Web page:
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Utah man charged after allegedly pretending to be a Stanford law school graduate to get jobs

By Ashley Imlay, KSL | Posted - Dec. 13, 2019 at 8:54 a.m.



FARMINGTON — A man faces charges after allegedly pretending to be a Stanford University Law School graduate and practicing law without a license.

He is also accused with his wife of posing as relatives to apply and pay for a lease in a separate case.

Robert Sinclair Argyle, 39, of West Bountiful, was charged Thursday in 3rd District Court with communication fraud, a second-degree felony; three counts of communication fraud, a third-degree felony; and forgery, a third-degree felony.

In January, investigators with the Utah Attorney General’s Office say Argyle applied for a job at a law firm in Weber County with a resume claiming he graduated from Stanford and was licensed to practice law in Utah and California, according to the charges. He was hired with the firm.

Argyle was then assigned to a legal case involving a protective order, investigators wrote, in which a $2,500 legal retainer fee was agreed upon. He allegedly told his client he filed a protective order, and emailed a copy to the client.

“A copy of the order was sent to a clerk of the 2nd District Court who noticed errors with the case numbers and the names and signatures of two judges noted on the order,” the charges state. The clerk reported the errors to a detective, who showed the order to judges and determined the signatures were forged, court documents state.

Investigators learned through a subpoena that Argyle had not attended Stanford, according to the charges.

In March, Argyle was also hired by another business as counsel and was offered a salary of $175,000 a year with benefits, investigators wrote. “The defendant worked for a short time and was terminated when a background investigation revealed the defendant lacked verifiable legal education and law experience,” the charges state.

In another instance, a client of Argyle reported that “the legal documents the defendant produced seemed generic or something that the defendant had found on the internet and altered,” court documents state.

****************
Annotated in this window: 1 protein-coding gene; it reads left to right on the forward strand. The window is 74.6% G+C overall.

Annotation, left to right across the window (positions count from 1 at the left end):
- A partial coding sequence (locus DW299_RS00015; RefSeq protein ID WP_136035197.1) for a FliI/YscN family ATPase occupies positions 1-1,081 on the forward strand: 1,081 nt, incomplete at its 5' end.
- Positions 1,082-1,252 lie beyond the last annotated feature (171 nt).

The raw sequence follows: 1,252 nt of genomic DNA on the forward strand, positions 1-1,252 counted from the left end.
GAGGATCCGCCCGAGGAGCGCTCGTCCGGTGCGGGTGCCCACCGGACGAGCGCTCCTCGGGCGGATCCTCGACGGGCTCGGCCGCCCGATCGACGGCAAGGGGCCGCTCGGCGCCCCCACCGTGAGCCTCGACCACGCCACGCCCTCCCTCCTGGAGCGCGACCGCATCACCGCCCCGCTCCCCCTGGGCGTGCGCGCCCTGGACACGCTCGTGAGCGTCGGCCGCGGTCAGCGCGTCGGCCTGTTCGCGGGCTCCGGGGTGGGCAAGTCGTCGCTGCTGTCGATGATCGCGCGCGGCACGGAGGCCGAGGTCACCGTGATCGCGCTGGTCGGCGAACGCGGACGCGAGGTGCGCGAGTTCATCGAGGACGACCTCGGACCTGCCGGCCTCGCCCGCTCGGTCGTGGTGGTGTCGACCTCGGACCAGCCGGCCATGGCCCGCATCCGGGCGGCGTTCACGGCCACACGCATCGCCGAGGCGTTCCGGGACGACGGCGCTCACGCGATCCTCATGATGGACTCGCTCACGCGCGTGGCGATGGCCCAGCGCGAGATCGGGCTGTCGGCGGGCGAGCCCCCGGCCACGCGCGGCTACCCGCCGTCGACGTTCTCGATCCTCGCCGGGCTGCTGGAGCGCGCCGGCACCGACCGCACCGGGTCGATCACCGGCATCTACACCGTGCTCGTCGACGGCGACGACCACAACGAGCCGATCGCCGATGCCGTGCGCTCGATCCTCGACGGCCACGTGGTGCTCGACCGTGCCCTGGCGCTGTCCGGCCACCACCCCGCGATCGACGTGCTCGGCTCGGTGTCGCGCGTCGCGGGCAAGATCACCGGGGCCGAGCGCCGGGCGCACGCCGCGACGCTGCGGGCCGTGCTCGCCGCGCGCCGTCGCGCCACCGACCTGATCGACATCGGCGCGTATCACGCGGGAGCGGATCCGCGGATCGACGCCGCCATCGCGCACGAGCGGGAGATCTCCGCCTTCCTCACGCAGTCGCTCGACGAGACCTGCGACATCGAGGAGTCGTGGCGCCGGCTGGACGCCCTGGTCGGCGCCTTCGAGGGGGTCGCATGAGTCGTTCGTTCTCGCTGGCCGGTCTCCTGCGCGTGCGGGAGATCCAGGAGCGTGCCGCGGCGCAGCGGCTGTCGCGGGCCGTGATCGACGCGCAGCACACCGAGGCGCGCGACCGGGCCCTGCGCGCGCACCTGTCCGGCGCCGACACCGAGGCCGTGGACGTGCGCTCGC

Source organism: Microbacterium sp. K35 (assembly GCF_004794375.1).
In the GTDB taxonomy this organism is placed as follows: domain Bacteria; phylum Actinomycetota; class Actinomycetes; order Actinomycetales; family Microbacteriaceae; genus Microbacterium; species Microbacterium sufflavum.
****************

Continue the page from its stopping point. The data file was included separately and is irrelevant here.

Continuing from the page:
Argyle was also charged Nov. 26 in 2nd District Court with identity fraud, forgery and theft, all third-degree felonies. His wife, Mayra Gregoria Argyle, 31, was charged with two counts of identity fraud, a third-degree felony.

On Oct. 10, Farmington police were contacted by an agent with the attorney general’s office regarding an investigation into the couple “in a complex fraud scheme,” according to the charges.

The agent learned that the Argyles had recently leased a home in Farmington. The homeowners told the agent that Mayra Argyle used the name of one of her husband’s aunts to apply for the lease, “presumably to pass a credit/background check,” court documents state.


After the showing, the owners agreed to lease the property to Mayra with the understanding that she was actually (the aunt).

–Police


When the couple went to a showing at the home, Mayra Argyle told the owner she liked to go by the name Mayra rather than the aunt’s name, according to the charges.

“After the showing, the owners agreed to lease the property to Mayra with the understanding she was actually (the aunt). Robert then signed a $3,800 check in front of the owner for the deposit,” police said.

The check belonged to a trust account for which Robert Argyle’s father acts as trustee, the charges state. Argyle, who police say is not a trustee and not authorized to sign trust checks, allegedly signed with his father’s name. The check cleared, the owners said.

The owners were later notified that the Argyles weren’t who they had claimed to be, according to the charges, and requested additional documentation from Mayra Argyle to prove her identity.

“On Oct. 18, 2019, the owners received an email from argyleg47@gmail.com with an attached copy of a clearly fake driver’s license with Mayra’s picture and a year of birth of 1988. The rest of the information belonged to (the aunt),” police wrote.

When investigators later talked to the aunt, she said she was unaware Mayra Argyle was using her name. Robert Argyle’s father also said he was unaware his son had used checks from the family trust, the charges state.

More accusations

These aren’t the only instances Robert Argyle has recently been accused of fraud.

In August, he was charged with two counts of identity fraud, a third-degree felony, after allegedly paying for a home in West Bountiful with a cashier’s check and personal check that both bounced.

In that case, Argyle allegedly provided a document “purported to be from Zion’s Bank” saying that the funds had indeed gone through.

“The title company handling the transaction also received a phone call (on) behalf of the defendant claiming to be from Zion’s Bank confirming that the money had successfully transferred for the purchase. However, no money was ever transferred and the document purportedly from Zion’s Bank was later confirmed to be a forgery,” court documents state.

When investigators searched the couple’s home on a warrant, they found a US Bank credit card in Argyle’s aunt’s name.

“(The aunt) indicated to officers that she did not have and has never obtained a credit card from US Bank, but that she has recently been receiving mail from US Bank claiming that she was overdue on a credit card with them,” police wrote.

Because police say the allegations in the October case occurred after Argyle had been released on bail in the August case, they asked that he be held without bail.

Ashley Imlay

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